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Published 28 enero 2014
On 17th January the Court of Appeal dismissed two appeals by Network Rail and Sellafield Ltd in relation to fines imposed for offences to which the companies had pleaded guilty. This decision is particularly relevant to health and safety and environmental cases where the defendant company has a turnover in excess of £1 billion. Companies will be expected to provide accounts or financial information to the court well in advance of the sentencing hearing. The court, when considering the level of the fine may scrutinise the structure of the company, its turnover and profitability as well as the remuneration of its directors as the fine must be fixed to ensure that the message is brought home to the directors and shareholders.
Sellafield Limited is a commercial company with corporate shareholders and a turnover of £1.6bn. In February 2013 the company pleaded guilty to seven offences contrary to environmental legislation arising out of the disposal of radioactive waste between 2008 and 2010. Sellafield was committed to the Crown Court for sentencing as the Magistrates accepted their powers of sentencing were insufficient. The maximum penalty the Magistrates could have imposed was a fine of £230,000. In June 2013 Carlisle Crown Court imposed a fine of £700,000. Credit was given for Sellafield’s full cooperation with the authorities and early guilty plea. The further mitigating features relied on by Sellafield were: the breaches were not deliberate or reckless; no harm had been done and the risk of harm was low. The judge sentencing the company accepted this, however, he found there was a custom in the company which had been too lax and complacent for which senior management must bear responsibility. In addition, the company’s failings were easily avoidable.
Sellafield appealed the fine on grounds that it was “manifestly excessive”, arguing that it equated with a major public disaster or loss of life, a significant nuclear event or an unmitigated pollution incident.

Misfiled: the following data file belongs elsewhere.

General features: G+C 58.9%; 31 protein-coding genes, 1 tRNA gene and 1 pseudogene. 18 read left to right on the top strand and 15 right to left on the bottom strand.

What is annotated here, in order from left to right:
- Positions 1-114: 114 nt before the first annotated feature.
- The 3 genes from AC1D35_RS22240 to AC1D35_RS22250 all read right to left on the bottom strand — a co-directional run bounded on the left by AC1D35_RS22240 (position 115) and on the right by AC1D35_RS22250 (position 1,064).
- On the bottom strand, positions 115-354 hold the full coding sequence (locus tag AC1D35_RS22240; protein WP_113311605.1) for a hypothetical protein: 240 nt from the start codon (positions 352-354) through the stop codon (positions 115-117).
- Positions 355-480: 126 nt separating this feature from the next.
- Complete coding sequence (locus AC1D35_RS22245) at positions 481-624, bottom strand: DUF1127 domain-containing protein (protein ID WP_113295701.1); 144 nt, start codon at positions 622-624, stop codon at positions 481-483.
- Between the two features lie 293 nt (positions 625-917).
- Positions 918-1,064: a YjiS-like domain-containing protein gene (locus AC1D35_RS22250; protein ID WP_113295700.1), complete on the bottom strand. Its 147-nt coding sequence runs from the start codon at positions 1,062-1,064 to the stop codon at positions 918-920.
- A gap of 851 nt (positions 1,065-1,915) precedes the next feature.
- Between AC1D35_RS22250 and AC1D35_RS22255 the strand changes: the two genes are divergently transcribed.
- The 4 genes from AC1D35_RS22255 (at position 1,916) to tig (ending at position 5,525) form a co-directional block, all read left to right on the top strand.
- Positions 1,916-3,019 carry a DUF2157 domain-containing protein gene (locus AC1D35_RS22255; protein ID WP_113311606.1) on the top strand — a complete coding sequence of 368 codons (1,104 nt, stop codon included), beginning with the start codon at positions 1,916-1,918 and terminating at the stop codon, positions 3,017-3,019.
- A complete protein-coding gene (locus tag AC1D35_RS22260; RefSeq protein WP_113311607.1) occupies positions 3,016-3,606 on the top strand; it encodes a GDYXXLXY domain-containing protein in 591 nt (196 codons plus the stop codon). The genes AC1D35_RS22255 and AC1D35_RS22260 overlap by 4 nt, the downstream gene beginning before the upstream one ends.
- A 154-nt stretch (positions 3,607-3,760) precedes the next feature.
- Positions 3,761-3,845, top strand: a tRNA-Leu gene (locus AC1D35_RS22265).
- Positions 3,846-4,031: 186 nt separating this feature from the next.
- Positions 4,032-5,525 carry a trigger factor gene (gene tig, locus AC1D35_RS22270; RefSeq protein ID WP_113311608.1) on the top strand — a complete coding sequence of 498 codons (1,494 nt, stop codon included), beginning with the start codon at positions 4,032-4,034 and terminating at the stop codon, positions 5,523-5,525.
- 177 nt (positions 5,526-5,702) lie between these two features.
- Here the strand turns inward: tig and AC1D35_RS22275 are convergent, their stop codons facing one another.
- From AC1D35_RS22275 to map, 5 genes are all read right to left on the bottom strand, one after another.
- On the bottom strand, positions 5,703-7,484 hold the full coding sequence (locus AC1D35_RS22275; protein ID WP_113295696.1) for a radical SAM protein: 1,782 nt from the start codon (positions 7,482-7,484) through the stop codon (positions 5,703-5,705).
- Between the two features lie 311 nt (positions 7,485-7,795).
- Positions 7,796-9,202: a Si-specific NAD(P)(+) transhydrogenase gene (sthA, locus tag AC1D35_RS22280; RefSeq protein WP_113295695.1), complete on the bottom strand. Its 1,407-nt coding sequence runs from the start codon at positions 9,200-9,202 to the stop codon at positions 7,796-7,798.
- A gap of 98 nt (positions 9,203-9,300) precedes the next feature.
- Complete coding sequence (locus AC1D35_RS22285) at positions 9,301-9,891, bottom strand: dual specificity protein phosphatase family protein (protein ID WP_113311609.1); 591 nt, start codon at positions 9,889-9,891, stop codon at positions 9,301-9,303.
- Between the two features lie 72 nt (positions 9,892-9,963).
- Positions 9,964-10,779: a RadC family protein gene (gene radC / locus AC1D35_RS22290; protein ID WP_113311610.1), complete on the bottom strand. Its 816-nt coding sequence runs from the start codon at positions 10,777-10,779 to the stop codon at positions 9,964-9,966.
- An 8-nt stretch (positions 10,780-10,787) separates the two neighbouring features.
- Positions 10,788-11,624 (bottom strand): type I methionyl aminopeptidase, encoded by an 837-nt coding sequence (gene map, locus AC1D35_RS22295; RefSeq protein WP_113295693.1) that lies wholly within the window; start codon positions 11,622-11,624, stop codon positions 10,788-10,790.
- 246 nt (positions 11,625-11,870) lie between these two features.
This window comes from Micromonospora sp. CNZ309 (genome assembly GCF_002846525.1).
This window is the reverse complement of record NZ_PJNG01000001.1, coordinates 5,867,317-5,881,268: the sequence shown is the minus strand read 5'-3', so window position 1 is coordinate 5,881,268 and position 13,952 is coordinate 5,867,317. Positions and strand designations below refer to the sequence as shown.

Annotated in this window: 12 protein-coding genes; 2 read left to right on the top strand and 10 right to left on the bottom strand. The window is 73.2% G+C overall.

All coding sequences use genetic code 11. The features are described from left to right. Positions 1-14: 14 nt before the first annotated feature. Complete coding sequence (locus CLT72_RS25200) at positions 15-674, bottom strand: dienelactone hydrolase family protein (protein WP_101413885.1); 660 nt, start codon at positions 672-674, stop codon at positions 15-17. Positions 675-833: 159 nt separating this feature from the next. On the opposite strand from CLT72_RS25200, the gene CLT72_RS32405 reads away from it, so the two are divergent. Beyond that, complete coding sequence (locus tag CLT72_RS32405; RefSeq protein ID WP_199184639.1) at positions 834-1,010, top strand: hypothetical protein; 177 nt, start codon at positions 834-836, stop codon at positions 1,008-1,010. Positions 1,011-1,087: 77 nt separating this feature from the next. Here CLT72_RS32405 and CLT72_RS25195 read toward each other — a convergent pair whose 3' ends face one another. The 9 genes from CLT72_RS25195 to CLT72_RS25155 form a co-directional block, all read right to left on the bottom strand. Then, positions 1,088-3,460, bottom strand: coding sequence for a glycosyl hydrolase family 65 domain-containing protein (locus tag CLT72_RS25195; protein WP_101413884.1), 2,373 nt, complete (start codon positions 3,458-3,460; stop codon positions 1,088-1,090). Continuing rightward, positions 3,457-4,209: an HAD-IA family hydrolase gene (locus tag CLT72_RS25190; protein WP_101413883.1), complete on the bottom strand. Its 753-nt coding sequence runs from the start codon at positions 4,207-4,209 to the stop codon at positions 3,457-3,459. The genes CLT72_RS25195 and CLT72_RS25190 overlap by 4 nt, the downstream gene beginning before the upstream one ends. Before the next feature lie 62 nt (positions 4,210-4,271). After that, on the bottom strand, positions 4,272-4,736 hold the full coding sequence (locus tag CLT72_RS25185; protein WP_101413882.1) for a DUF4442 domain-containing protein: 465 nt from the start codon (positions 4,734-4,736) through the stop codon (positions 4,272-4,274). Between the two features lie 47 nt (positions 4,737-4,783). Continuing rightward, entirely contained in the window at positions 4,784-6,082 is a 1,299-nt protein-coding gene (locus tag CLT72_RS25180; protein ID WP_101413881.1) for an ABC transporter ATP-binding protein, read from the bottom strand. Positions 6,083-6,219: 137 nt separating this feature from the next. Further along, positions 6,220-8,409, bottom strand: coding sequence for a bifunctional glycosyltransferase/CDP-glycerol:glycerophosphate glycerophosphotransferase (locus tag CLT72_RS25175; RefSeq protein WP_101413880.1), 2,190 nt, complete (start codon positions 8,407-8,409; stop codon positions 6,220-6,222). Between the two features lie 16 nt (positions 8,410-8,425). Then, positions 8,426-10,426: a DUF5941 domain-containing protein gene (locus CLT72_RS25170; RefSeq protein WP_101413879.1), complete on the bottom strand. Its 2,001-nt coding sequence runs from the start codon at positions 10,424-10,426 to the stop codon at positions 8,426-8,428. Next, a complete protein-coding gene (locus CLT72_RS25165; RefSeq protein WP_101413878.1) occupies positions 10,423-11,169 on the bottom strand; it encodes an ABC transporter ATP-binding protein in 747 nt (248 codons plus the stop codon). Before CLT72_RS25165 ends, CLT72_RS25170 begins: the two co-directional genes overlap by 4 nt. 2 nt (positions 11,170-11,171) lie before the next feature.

The Court of Appeal rejected the appeal and considered that for an incident of this kind the culpability was “medium”.
The CoA considered the financial information provided by Sellafield in order to determine the level of the fine, noting that the shareholders could hold the directors to account. Having regard to Sellafield’s turnover of £1.6bn and its annual profit of £29m, a fine of £700,000 was not excessive. The fine equated to about 2% of the company’s weekly income and would, in the CoA’s view, provide an incentive to the directors and shareholders to remedy the failures including in relation to the company’s culture.
Network Rail, owned by Network Rail Ltd, is a "not for dividend company" with a turnover of £6.2bn. Profits are invested in the rail network. The company was fined £500,000 in Ipswich Crown Court following an accident in 2010 at an unmanned level crossing resulting in life changing injuries to a 3 year old child.
Network Rail accepted at an early stage that there were significant failings in relation to their risk assessment of the level crossing. In appealing the sentence, the company argued that the Judge failed to take account of the mitigating features and the steps taken by the company to improve its safety record, which included significant expenditure on level crossing safety. The CoA considered the actual harm was serious and even greater harm was foreseeable; the culpability of local management was serious and persistent, but there was no specifically identified failure by senior management. The CoA rejected the argument that a starting point of £750,000 on conviction was only appropriate where there had been a fatality. In this case, the CoA said, the judge could have imposed a materially greater fine, in view of the size of the company, its failures and the harm caused.
The CoA acknowledged that as the company’s profits were invested in the network, a significant fine might be said to harm the public. Nonetheless, the fine must bring home to the directors and others the need to improve safety. Information was provided by the company about the basis on which directors were paid bonuses; there was evidence that lower bonuses were paid in part because of the poor level crossing safety record. It is worth noting the CoA commented that:
“Plainly the bonuses should have been very significantly reduced".
These cases illustrate the increasingly tough approach taken by the courts to sentencing for serious safety offences and the desire for accountability. Defendants should be prepared for a detailed scrutiny of their financial arrangements including the basis on which they reward their directors.
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